Tuesday, February 3, 2009

Kristeva: Bellini and Leonardo - Madonna and Child

I don’t know if I completely agree with the splitting theory that Kristeva suggests in her talk about maternity. I think of it as more of a bond then a split. Pregnancy is where nature and culture collide not go in opposite directions. We begin life in our mothers; she gives us an identity before we are even aware of it because of genes and DNA.
I don’t really understand the whole female Oedipus complex thing. Kristeva states that a woman wants to give birth to her father’s child and that the child’s purpose is to essentially become like the mother’s father. And all this is because the woman really wants to be a man and have a penis.

I think it’s a bit far fetched. I mean sure some families want boys but some want girls too. And almost no child wants to grow up to be EXACTLY like their parents. Children take bits and pieces of their parents and apply them to how they want to be. They say things like “I want to be like my dad in this way but not in this way”, etc. The other psychic processes of becoming a mother I pretty much agree with. There is a biological drive to give birth and keep the species going. And there is a desire to be like your mother and be a good mother to your children.

Leonardo (top) and Bellini (bottom) Madonna and Child paintings side by side.

Answers to the Questions:

1. Bellini was shaped by Byzantine influences. As it states in the reading, Bellini seemed more interested in the female form then the young male form that was popular in Italy. He was also shaped by the mere fact that he was from a city that was the high point of Art during the Renaissance that all the men in his family were painters.

2. The only things we know about Bellini are that he was married but his wife died young and his son died young as well. We also know that Bellini’s mother believes that he was an illegitimate child and did not recognize herself as his mother.

3. Leonardo’s Madonna and Childs tell us that he was confused about mothers because he had two of them. They also tell us that he was very attached to his maternal mother. In the Madonna and Childs the Mary is never looking at the baby, seemingly distracted by something else. Leonardo might have been confused as to why he needed two mothers and why he was taken from his real mother. He might think he mother didn’t want him or was distracted just as Mary is in the paintings. At the same time Mary’s face is always gentle and serene with peace and love even though she is always looking away from the baby.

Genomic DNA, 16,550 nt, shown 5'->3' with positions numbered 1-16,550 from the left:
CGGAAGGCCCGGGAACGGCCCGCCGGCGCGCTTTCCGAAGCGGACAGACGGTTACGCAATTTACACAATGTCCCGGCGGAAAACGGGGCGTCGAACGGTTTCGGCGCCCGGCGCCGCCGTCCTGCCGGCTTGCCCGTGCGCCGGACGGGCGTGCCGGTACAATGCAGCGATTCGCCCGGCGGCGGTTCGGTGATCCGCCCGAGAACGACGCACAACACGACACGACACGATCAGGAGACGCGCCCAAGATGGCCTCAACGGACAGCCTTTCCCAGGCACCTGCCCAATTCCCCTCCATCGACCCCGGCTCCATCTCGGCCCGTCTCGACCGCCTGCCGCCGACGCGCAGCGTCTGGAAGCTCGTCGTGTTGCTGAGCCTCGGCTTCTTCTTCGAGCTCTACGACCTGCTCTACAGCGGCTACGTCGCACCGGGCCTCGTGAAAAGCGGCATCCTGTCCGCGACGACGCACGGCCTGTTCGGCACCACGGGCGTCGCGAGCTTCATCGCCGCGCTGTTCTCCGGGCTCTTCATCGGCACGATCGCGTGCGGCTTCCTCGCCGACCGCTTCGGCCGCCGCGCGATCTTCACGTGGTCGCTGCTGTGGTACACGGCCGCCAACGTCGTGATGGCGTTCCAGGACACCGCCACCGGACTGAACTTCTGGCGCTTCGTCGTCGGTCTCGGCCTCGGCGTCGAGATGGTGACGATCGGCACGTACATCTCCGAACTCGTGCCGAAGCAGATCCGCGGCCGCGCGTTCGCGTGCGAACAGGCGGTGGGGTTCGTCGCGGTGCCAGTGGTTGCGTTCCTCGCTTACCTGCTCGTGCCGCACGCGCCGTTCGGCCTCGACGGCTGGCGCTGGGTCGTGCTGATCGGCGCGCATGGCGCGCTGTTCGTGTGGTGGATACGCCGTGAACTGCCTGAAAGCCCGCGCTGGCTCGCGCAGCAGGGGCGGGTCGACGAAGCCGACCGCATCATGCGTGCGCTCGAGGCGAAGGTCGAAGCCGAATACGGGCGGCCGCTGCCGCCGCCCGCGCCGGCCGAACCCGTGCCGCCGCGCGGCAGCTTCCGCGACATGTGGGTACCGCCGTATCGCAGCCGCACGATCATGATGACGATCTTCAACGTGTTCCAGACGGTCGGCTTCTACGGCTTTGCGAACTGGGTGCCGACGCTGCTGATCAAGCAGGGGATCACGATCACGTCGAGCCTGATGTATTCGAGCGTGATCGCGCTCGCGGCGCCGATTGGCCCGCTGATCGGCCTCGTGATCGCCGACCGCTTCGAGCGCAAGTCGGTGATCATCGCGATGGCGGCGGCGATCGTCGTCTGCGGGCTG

4. In Leonardo’s Madonna and Childs he always has Mary looking somewhere away from the baby as if distracted or focusing on something in the distance. Bellini does almost the exact opposite. In his Madonna and Childs Mary is always focusing all of her attention on the baby.

5. Bellini uses a mixture of hot colors and cold colors. He is very big on contrast and separation. He clearly separates the different sections of his paintings yet simultaneously molds them into a cohesive whole at the same time. He attempts to make his paintings “real” by using such an abrupt and absurd color contrasts.

6. In the quoted passage Kristeva means that Christ’s Death and birth are coupled because one makes the other inevitable. With his birth Mary knew that Christ was going to die. Every mother knows this when she gives birth to her child. Even though Christ died in a unique way and for a unique reason but everyone will die because they were born.

7. The early Madonna’s are rather stone faced and cold toward the baby. The ones from 55-60 have the Madonna’s holding a struggling baby. Many have interpreted that the baby Christ was trying to get away from his mother but maybe he was just being a restless baby. To me these seem more realistic than Christ just sitting there, serene and still. From 60-64 Bellini’s Madonna’s are still grabbing at the baby but not as much and at the buttocks rather then the genitals. The Madonna also has her hands folded at the center of the painting to draw attention and center the eyes. From 75-80 Bellini focused on other paintings and broke away from the Madonna and Child. From 80-90 the Madonna and Child now have a very distinct split. Mary leans away from her child and looks as if she is about to run from the child. She looks dissatisfied and hurt somehow by the unknowing baby. From 1500-1509 Bellini’s Madonna’s have become pale and apathetic toward the baby. Almost as if it wasn’t her own and she were just holding him for someone.

8. These changes in Bellini’s Madonna’s could be attributed to the fact that later in his life he found out that he was a bastard child. He loved his mother very much and she was very caring and kind, just like the Madonna’s seem to be early on, until it was revealed that she was not in fact his mother and his father had had Bellini out of wedlock. Bellini’s mother even went as far as to cut him out of her will in the end which could be why the Madonna looks apathetic in the later paintings because that’s how his mother became toward him.

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